Detroit high school students stage walkouts to support teachers

By E.P. Bannon
27 January 2016

Hundreds of Detroit high school students walked out of their classes Monday to oppose the legal persecution of teachers who have launched a series of “sickout” protests against deplorable conditions in the schools and years of pay and benefit cuts. Students at Cass Technical High School, Communication & Media Arts High School, and Renaissance High School all staged walkouts at various points during the day Monday.

The protests were timed to coincide with the court appearance of 23 rank-and-file teachers whom the district’s emergency manager accused of engaging in and encouraging “illegal strikes.” Emergency Manager Darnell Earley, who after overseeing the poisoning of Flint residents is decimating the Detroit Public Schools, hypocritically accused protesting teachers of harming students and showing no regard for their education.

A video of the Cass Tech walkout by student Trinere Bass can be seen here.

By walking out of the schools, students demonstrated that it was their teachers who were championing their rights, not Earley and other authorities who have starved public education of funding, shut down hundreds of schools and funneled public money to for-profit charter operations. Like the protests by teachers, the walkouts by students erupted outside of the control of the Detroit Federation of Teachers and other unions, and were a further expression of the growing mood of social opposition and militancy in the working class.

Using social media to organize, students at Cass Tech originally planned to walk out of class at 8 a.m. Monday, but school officials launched a campaign of threats to intimidate them. School administrators warned that any student who participated in a proposed walkout would be suspended for five days and face possible additional disciplinary action.

Students defied administrators’ threats four hours later, however, spilling out onto the street at noon. Students held up signs calling for support of the “Detroit 23” teachers facing a potential injunction for fighting to defend their students’ right to a quality public education. They also denounced teacher shortages, overcrowded classrooms and the deterioration of school buildings.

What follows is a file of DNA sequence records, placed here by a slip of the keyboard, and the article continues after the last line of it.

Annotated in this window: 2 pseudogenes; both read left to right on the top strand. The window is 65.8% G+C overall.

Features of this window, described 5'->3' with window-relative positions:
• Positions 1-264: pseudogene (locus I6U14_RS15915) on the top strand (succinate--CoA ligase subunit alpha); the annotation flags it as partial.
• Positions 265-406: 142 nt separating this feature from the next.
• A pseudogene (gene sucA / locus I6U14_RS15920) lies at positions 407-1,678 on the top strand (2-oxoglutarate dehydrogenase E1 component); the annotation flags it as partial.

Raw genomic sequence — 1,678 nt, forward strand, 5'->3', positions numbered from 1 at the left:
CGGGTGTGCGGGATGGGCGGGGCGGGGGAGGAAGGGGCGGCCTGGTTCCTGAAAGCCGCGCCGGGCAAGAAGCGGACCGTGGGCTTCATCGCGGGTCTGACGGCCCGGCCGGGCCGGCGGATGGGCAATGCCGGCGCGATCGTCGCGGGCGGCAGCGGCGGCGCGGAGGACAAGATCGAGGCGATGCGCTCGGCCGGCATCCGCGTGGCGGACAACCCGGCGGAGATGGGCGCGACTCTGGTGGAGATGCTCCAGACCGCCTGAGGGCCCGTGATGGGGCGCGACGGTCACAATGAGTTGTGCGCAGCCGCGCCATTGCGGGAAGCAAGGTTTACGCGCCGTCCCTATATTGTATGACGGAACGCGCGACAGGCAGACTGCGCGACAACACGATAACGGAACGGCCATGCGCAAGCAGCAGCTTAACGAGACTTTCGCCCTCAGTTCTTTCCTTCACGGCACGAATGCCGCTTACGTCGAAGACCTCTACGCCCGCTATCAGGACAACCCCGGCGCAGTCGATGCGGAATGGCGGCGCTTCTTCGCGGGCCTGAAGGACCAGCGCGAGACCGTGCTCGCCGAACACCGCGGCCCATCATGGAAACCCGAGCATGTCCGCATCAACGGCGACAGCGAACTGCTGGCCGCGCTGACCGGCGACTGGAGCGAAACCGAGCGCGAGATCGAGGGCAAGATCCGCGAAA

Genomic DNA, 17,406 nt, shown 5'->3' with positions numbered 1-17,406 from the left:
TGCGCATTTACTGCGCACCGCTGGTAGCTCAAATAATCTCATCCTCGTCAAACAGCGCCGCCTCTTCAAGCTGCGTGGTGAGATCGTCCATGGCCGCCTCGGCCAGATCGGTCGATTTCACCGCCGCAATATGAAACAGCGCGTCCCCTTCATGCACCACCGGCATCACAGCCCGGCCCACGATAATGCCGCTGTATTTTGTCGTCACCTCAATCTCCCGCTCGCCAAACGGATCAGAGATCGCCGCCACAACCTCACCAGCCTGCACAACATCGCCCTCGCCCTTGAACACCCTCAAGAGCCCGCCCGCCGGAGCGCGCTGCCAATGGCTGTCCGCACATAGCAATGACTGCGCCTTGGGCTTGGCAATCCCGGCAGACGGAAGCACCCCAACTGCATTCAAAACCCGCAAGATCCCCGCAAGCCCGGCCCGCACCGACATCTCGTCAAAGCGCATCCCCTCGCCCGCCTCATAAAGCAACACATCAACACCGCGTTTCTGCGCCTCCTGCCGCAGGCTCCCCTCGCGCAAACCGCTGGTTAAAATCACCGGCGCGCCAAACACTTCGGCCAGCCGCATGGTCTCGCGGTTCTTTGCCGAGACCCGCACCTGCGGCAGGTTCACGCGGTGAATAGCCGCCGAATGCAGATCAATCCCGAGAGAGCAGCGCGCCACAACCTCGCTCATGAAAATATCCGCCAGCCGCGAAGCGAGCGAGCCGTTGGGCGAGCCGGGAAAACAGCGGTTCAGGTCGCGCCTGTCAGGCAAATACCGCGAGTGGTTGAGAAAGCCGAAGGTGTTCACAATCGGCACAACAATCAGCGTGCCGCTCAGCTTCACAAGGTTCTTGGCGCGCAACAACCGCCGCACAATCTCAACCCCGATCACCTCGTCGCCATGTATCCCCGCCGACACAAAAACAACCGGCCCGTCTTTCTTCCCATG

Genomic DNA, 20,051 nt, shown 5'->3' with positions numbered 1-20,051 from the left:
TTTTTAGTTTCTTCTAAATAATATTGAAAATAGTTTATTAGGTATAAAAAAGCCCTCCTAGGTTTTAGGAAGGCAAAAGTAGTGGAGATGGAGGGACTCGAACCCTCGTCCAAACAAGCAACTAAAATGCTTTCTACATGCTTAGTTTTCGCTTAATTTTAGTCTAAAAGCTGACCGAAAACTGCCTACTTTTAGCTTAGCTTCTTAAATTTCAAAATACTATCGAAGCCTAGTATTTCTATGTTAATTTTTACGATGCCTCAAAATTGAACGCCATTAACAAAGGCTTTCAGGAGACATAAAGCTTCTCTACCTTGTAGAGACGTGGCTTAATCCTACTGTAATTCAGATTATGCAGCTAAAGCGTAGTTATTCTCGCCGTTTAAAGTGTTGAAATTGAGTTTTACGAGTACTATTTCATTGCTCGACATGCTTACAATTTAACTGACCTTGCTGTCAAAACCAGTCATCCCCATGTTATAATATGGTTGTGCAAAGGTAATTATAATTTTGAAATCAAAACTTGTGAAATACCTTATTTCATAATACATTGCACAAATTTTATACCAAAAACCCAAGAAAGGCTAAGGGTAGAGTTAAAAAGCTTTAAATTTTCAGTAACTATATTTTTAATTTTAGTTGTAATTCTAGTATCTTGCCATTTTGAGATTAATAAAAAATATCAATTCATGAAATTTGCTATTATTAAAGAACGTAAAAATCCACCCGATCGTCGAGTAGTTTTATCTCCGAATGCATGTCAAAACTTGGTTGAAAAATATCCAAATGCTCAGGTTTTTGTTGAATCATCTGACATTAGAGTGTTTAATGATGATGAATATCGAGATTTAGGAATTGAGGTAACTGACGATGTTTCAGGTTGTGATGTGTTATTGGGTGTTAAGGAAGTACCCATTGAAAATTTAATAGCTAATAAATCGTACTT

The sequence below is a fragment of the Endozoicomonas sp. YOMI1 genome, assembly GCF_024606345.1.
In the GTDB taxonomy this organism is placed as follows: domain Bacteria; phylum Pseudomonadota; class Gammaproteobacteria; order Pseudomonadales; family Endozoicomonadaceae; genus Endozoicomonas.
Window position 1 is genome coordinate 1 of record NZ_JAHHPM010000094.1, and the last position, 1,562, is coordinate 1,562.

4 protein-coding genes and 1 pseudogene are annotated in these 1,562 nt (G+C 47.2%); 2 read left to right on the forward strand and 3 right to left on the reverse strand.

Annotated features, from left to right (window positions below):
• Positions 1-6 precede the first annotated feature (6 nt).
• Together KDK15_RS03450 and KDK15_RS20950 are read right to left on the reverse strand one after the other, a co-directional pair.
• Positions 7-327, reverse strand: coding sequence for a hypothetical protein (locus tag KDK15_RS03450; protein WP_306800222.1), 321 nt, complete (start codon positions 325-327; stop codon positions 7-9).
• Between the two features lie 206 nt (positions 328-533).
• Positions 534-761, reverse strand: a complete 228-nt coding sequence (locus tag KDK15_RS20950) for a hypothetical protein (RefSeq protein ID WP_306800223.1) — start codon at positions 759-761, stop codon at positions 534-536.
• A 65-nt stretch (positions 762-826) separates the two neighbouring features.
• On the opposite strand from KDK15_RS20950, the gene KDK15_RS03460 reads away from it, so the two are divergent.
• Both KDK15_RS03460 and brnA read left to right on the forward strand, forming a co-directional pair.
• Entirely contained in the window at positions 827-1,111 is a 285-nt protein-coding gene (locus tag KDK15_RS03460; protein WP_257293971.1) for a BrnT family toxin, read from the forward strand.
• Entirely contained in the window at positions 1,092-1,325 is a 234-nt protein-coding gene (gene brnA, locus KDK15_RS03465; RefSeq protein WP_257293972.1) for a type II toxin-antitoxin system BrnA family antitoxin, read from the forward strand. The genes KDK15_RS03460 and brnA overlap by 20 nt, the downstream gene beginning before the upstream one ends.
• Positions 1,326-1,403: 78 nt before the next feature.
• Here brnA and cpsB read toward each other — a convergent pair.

School officials were quick to act against students handing out suspensions. “I got suspended for five days for an American [democratic] right,” one student told a Fox 2 Detroit television crew. “It’s ridiculous,” he continued.

On Tuesday a campaign team from the Socialist Equality Party and the International Youth and Students for Social Equality (IYSSE) visited Cass Tech and spoke with students about the January 27 emergency meeting on the crisis in Flint and Detroit being held at Wayne State University. Both students and parents greeted campaigners with enthusiasm, expressing a desire to defend the rights of teachers and the working class as a whole.

Students waved SEP members to cross the street to give them leaflets and other literature and approached them with questions regarding the upcoming meeting.

Likewise, parents expressed strong support for DPS teachers and their students. While waiting to pick up their children from school, parents read leaflets and copies of the WSWS Teachers Newsletter, giving campaigners thumbs up, smiles and nods of approval. Students involved in the protests said they would send a delegation to the emergency meeting.

Detroit teachers took part in a wave of “sickouts” to protest the decrepit state of city schools. This culminated in the shutdown of virtually the entire school district on January 20, the same day President Obama visited Detroit. Teachers denounced and documented roach and rat infestations, as well as the presence of black mold and mushrooms growing out of the walls.